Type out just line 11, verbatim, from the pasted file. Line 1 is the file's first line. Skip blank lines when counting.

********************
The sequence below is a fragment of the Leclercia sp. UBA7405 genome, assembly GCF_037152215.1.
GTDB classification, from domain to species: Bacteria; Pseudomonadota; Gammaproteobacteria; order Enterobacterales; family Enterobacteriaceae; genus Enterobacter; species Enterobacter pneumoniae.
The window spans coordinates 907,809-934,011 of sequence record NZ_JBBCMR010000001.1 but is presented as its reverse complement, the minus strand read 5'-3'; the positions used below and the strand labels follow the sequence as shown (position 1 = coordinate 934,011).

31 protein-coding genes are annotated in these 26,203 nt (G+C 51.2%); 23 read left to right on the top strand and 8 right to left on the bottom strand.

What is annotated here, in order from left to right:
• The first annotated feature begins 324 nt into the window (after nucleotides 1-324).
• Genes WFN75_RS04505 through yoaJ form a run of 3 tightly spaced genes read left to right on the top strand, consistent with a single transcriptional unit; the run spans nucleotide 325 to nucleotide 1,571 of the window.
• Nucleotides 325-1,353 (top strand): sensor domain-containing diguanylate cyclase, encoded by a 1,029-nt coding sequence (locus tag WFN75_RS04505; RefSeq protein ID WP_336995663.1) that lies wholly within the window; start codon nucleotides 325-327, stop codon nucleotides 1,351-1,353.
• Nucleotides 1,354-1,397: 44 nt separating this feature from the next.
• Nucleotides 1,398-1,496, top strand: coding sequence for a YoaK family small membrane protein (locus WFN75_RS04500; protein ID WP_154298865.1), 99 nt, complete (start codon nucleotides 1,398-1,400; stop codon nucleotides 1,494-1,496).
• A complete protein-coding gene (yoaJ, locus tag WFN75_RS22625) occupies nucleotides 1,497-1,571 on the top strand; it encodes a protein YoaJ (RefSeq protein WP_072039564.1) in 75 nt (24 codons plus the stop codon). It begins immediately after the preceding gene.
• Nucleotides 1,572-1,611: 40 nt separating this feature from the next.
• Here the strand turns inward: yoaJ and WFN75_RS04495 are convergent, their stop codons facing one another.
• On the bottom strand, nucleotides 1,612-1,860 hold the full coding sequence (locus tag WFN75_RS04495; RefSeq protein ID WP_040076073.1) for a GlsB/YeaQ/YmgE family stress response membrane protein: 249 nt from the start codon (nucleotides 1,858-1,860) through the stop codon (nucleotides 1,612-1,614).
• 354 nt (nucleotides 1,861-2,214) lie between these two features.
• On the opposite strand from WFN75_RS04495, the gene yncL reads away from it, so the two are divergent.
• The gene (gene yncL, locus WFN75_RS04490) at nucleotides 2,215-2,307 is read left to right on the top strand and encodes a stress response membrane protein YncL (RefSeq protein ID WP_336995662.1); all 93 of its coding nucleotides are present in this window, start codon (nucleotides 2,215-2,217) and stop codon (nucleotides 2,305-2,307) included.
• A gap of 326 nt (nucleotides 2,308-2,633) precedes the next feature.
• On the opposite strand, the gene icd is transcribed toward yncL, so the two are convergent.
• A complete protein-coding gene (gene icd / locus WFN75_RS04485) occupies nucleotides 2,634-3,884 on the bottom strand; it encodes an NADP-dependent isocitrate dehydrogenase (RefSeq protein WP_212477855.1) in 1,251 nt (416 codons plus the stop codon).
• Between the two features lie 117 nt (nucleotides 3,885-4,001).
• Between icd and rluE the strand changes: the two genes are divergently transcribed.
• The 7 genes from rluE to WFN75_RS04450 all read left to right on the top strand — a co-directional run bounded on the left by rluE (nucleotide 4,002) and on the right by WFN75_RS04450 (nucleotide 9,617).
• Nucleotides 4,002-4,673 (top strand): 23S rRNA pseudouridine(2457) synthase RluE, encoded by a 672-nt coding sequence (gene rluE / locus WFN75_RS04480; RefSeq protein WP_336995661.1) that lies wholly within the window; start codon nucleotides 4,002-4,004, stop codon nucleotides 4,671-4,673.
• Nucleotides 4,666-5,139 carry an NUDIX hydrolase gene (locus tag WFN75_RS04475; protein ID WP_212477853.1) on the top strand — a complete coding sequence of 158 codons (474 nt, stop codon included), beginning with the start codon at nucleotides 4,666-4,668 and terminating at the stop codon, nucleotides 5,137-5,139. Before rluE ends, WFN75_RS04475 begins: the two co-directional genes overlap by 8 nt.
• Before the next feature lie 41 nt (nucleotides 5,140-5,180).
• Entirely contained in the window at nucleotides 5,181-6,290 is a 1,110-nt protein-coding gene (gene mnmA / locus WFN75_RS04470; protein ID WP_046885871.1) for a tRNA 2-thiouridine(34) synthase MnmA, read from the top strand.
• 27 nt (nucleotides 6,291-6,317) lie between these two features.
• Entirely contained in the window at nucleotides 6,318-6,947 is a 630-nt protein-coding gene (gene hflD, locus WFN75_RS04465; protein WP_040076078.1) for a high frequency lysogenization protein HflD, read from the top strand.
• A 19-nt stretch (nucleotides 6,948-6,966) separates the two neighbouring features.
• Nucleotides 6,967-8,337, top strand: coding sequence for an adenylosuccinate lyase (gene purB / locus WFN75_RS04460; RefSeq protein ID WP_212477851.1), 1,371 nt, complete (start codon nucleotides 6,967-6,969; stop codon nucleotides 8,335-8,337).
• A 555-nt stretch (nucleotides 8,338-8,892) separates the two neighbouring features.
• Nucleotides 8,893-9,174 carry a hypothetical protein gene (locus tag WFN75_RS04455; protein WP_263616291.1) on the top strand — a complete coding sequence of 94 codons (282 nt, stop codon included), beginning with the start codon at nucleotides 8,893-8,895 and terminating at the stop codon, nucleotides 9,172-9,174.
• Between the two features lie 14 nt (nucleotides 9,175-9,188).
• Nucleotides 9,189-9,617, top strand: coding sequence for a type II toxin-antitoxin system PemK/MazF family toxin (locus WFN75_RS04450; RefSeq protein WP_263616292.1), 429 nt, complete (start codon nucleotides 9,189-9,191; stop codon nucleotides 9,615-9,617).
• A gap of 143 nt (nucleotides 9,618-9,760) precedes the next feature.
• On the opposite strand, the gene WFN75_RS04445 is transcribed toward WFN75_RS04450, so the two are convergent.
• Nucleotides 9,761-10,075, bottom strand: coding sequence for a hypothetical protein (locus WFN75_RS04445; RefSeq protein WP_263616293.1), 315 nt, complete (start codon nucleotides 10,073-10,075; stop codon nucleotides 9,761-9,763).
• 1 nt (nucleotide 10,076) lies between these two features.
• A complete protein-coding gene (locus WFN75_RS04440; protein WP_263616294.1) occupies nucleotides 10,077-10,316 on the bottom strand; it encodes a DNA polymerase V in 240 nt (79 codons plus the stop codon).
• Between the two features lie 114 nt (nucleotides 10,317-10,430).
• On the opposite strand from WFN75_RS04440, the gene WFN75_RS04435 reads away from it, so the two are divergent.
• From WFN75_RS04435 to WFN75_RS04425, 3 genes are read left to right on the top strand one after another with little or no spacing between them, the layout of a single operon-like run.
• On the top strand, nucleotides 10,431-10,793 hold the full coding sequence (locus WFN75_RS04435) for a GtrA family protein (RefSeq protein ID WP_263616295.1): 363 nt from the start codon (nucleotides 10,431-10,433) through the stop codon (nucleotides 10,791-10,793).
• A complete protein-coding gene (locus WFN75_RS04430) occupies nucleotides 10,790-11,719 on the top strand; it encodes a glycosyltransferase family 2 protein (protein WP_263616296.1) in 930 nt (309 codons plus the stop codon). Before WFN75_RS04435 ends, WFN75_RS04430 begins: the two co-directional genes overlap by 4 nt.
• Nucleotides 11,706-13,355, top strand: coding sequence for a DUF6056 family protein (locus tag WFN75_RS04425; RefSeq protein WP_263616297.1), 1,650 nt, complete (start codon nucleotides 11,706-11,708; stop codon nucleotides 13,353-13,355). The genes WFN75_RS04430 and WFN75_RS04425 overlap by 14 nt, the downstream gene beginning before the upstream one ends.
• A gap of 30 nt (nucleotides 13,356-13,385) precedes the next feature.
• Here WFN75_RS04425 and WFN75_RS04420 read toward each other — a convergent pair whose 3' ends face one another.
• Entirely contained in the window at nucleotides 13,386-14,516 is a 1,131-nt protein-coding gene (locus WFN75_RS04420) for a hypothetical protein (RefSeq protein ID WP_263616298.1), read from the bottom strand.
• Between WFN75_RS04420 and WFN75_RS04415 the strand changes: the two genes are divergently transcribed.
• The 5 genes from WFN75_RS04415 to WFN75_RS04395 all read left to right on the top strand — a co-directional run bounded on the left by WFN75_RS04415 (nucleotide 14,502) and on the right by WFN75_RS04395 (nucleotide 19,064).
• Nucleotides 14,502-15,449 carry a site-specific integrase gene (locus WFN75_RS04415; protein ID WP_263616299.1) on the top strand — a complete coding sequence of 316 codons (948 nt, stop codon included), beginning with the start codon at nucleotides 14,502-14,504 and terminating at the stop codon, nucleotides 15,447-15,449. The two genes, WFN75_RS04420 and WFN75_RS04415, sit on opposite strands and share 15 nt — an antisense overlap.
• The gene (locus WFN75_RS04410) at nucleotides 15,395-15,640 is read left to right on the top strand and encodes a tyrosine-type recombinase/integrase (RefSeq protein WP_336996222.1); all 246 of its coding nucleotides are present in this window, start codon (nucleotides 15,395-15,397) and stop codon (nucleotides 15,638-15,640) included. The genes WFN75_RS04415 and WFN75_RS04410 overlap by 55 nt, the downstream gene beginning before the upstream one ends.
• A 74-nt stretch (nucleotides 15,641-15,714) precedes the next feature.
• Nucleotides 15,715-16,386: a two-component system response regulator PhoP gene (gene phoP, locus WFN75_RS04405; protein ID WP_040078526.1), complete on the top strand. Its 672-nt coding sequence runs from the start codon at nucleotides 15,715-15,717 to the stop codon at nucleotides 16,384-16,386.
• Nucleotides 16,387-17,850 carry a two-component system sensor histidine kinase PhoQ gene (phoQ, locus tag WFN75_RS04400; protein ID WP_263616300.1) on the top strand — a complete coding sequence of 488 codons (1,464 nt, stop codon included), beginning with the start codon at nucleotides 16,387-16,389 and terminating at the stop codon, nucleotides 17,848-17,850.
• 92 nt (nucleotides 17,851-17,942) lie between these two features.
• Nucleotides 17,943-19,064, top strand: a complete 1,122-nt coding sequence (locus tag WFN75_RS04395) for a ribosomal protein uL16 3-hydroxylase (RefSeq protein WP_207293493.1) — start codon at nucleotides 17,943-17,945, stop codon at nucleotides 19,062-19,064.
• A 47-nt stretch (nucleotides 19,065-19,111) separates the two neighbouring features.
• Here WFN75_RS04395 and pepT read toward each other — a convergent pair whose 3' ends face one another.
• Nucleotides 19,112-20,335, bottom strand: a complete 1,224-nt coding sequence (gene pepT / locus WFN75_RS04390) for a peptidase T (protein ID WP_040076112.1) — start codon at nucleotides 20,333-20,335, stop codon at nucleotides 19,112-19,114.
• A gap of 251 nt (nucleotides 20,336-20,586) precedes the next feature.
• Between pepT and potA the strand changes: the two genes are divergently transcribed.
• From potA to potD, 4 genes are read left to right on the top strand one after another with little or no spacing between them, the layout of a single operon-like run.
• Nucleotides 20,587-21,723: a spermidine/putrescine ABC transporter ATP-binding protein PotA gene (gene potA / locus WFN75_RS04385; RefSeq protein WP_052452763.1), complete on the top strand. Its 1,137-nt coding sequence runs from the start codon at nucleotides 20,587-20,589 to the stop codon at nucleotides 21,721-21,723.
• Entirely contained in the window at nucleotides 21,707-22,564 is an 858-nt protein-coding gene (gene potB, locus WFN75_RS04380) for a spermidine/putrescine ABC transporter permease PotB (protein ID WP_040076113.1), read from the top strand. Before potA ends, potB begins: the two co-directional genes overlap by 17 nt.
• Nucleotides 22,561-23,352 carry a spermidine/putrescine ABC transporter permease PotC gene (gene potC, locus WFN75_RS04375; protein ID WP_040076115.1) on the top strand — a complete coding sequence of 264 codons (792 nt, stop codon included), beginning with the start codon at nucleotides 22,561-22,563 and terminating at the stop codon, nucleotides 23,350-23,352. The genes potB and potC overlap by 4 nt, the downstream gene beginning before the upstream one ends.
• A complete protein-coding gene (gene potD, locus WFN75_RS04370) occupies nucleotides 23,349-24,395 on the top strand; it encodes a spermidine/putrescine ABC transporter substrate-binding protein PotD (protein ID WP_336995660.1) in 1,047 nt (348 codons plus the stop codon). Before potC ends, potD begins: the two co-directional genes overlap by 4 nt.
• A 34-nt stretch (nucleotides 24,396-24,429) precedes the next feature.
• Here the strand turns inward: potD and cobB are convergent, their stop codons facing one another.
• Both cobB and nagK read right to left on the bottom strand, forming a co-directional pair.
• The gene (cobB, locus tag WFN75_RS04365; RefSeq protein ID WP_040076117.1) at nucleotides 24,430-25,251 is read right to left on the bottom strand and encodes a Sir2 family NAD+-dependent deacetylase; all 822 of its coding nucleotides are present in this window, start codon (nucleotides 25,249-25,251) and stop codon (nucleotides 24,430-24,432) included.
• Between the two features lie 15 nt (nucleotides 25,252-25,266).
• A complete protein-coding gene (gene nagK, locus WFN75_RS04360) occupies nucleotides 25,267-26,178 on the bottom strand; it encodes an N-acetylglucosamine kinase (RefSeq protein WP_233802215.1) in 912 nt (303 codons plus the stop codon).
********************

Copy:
• A complete protein-coding gene (yoaJ, locus tag WFN75_RS22625) occupies nucleotides 1,497-1,571 on the top strand; it encodes a protein YoaJ (RefSeq protein WP_072039564.1) in 75 nt (24 codons plus the stop codon). It begins immediately after the preceding gene.